Op-Ed: We Need Better Principals
Great leadership is at the helm of any successful endeavor. This is certainly true for education.
I pride myself on being a great classroom leader. My students know I run the ship and we've built a relationship of mutual respect, so they gladly follow my lead. They trust me to have their best interests in mind and to steer them in the right direction.
My students know I have extremely high expectations, but they aren't expected to simply rise to the occasion. I promise them that I'm there to ensure they are taught the skills needed to meet and eventually exceed those expectations. I may be the leader, but I am not successful unless those whom I lead are successful as well.
A school, just like a classroom, needs a strong leader.
In order for teachers to feel valued and grow in their work, we need administrators who hold us to high expectations, who respect the hard work we put in, and who support us with opportunities to grow and flourish in our craft. This does not come without trust and guidance, as teachers are truly lifelong students.
I feel lucky to have had great leaders throughout my career and I believe this is one of the key factors in my success as a teacher—and my decision to remain in the classroom.
Without great leadership it's very hard to stay at a school, even when everything else seems perfect. The impact of the leadership in a school building can honestly make or break the culture and climate. And often, poor leadership results in the best teachers looking for positions elsewhere.
As a teacher who's had great school leaders, I see how everyone from the teachers, students, staff, and parents are positively impacted. The single most important aspect of great leadership is a common goal and vision that is developed by all parties involved and mutually agreed upon so that everyone is on the same page.
I truly believe that more great teachers would remain in the profession is effective leadership was seen as just as important as effective teaching.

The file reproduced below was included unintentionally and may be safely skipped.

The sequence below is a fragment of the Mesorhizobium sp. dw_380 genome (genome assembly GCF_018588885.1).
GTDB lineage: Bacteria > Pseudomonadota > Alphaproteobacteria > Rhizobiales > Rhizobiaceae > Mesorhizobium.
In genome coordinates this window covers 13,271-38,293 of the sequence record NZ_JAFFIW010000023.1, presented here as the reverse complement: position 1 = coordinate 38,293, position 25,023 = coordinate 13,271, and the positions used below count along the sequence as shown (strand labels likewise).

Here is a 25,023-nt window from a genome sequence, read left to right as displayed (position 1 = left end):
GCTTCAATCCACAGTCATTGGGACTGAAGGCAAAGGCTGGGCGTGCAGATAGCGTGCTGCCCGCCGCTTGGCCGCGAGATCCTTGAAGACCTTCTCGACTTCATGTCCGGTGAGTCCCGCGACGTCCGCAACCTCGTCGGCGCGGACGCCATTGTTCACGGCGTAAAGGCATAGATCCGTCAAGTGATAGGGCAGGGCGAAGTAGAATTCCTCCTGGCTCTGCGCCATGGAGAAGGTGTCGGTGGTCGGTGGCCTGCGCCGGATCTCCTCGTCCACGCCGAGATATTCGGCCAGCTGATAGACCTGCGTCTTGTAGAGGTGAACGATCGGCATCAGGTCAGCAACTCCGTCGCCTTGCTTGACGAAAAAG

When everyone knows they are working toward the same outcome, the culture is unified. When teachers, students and parents all understand what is defined as effective instruction, there is no question about what is right and what is wrong for the students involved. When the administration seeks the input of teachers, parents, and students, all parties trust the decisions.
This is where high expectations come into play. Everyone involved understands that nothing but the best teaching and learning will occur within the school and everyone rises to that expectation.
Most importantly, effective leaders guide their teachers to become leaders. This guidance signals that the leader respects the teacher and believes the teacher is a successful practitioner.
One of the most important factors in my decision to remain in the classroom is the encouragement from my administration to become a teacher leader. A teacher leader is someone who finds leadership opportunities outside the school such as national fellowships, district level evaluation teams, presenting professional development and more.
There are also leadership responsibilities within our schools like mentoring new teachers, becoming a department chair, serving on site-based councils, and simply making data-driven choices about the instruction in our classrooms. All of these opportunities can help us to grow as educators and feel fulfilled in our careers.
As I stated to begin with, effective leadership is the key for success in any situation and education is no different. I truly believe that more great teachers would remain in the profession is effective leadership was seen as just as important as effective teaching.